Take the Plunge: Focus on the Process, Not the Outcome
In December, I shared some personal insight on building a business with EO Octane Magazine. I take pride in the company that Praxent has developed into over the years and am happy to discuss my experiences with others in similar positions. Praxent is, afterall, a development company that helps build businesses – and I am excited to share a story about our own growth and development.
As entrepreneurs, there’s no shortage of motivational advice to help us overcome the fears and doubts that hamper the best of us. But to realize any benefit from it, we have to relate the advice to our own experiences. Early on in my business career, one helpful expression I kept hearing was: “Focus on the process, not on the outcome.” What it meant, I hadn’t a clue. It wasn’t until I recalled a moment from my childhood that everything started to come together.
At the time, I had been in business for six years. I had two employees and my annual revenue was roughly US$500,000— and that’s where it stopped. For several years, that sum seemed to be my limit. When I finally became confident that my business was truly off the ground, I was ready to grow … but I felt stuck. To grow, I would need to hire a third employee to handle the extra work. But for some reason, I couldn’t take that next step. Fear held me back. I started to drag myself down with worry: What if I couldn’t bring in the additional revenue to pay this new employee? What if I became overextended? What if my business suffered, or worse, failed?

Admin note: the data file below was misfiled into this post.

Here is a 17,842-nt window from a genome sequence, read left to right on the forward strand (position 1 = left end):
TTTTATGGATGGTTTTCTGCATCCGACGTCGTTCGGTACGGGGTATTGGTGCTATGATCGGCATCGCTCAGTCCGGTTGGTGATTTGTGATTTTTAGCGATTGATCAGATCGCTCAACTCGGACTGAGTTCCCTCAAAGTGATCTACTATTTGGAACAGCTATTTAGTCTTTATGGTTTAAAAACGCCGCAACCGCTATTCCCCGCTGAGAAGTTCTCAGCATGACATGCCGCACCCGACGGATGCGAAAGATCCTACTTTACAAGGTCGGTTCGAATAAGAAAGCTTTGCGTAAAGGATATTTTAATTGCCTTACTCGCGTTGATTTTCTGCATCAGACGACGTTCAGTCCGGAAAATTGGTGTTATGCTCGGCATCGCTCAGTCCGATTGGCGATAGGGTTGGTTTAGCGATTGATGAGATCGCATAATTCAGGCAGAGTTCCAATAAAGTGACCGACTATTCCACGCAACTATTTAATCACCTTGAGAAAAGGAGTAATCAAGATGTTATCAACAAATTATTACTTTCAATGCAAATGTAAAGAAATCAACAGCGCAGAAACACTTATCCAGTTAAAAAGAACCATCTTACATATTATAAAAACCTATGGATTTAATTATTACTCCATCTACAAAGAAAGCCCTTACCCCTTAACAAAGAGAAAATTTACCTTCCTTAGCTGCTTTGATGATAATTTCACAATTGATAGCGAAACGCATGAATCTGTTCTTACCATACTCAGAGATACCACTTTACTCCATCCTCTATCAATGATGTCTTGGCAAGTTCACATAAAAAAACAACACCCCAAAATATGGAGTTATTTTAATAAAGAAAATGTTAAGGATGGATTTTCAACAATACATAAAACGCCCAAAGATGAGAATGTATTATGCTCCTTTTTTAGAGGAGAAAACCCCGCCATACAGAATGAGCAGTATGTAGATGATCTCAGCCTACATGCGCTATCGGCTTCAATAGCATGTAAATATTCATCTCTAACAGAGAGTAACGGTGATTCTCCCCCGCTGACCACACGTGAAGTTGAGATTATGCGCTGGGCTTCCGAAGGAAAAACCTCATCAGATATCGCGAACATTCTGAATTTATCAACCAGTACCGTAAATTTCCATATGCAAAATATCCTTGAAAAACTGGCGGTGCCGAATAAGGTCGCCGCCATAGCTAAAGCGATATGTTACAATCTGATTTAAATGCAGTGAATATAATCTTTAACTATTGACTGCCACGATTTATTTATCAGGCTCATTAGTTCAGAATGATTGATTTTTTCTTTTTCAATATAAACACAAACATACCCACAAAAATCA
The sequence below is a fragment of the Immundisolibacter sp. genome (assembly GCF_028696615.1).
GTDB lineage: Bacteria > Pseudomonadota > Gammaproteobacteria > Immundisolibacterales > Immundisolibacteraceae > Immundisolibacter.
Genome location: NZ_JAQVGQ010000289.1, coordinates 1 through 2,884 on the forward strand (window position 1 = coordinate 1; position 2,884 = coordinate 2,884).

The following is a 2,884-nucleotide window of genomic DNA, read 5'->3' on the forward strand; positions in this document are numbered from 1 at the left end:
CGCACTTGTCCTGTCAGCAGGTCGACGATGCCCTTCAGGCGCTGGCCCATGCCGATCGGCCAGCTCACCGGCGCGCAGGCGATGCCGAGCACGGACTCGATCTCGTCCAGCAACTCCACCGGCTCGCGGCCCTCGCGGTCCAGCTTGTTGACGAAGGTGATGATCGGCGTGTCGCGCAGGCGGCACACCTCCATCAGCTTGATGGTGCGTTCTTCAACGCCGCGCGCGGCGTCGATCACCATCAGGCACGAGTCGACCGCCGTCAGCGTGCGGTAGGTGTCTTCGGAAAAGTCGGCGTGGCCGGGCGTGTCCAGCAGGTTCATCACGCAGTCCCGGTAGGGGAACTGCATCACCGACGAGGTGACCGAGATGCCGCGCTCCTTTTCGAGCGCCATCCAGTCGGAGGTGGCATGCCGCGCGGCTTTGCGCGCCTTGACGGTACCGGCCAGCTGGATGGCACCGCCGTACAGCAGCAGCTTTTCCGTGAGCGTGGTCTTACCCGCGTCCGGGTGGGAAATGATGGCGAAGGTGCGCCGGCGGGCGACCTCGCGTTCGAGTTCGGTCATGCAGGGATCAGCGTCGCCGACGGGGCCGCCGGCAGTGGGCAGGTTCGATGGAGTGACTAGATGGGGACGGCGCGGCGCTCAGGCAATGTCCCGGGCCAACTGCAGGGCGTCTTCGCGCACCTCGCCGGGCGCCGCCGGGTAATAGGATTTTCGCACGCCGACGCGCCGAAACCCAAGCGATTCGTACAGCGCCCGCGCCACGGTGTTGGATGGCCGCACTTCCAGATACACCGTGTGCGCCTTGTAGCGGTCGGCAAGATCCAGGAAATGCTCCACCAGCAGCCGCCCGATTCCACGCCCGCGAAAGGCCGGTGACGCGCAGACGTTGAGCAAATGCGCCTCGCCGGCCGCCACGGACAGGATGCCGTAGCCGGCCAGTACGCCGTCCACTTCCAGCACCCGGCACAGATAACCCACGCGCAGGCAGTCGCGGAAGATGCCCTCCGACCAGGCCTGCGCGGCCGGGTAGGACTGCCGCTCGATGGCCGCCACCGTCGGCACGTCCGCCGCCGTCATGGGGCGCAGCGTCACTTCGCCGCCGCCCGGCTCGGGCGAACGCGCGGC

Being stuck was frustrating, to say the least. It reminded me of a time in my childhood when I felt that same intense frustration. I was 11 years old and living in Houston, Texas, USA. One afternoon, I was at the neighborhood swimming pool, staring at the high-diving board. All of the other kids my age would line up and jump off it like it was no big deal. They seemed like they were having the time of their lives. Maybe I could do that, too, I thought. So I waited in line, and when it was my turn, I climbed the ladder and walked to the end of the board. But then I looked down. Total fear. I couldn’t jump.
Humiliated, I climbed down the ladder and walked past all of the waiting kids. I was berating myself for my cowardice. My fear wouldn’t let me jump off the high dive and be part of the fun crowd. How did they do it? I wondered. How could they jump without fear? Then it hit me: All they were really doing was walking to the edge of the board and taking one more step. I could do that. Sure, I was afraid of what might happen, but the other kids showed me that it would probably be OK. So I convinced myself that if I just stuck to what I knew how to do—climbing a ladder and taking a few steps— I could handle what came next.
I climbed back up that ladder. And when I reached the end of the board, I focused on what I knew. I took the plunge, and it was fine. No, it was better than fine. The experience was thrilling in two ways: The physical thrill of the jump, and the thrill of using reason to get past my fear. When I recalled this childhood experience years later in business, I remembered how sticking with what I knew got me past my fear. And that’s when it clicked: Focus on the process, not on the outcome. I finally knew what it meant! Using this newfound knowledge, I decided to hire that third employee, and it was one of the best business decisions I’ve ever made. My company has grown steadily every year since I made the decision to “jump,” and it’s all because I took just one more step.
Looking back at it all, this experience taught me that it’s not enough to simply read or listen to time-honored advice or motivational messages. To really learn from it, we need to understand how it relates to us personally, to look to our own life experiences. Chances are the lessons are there.
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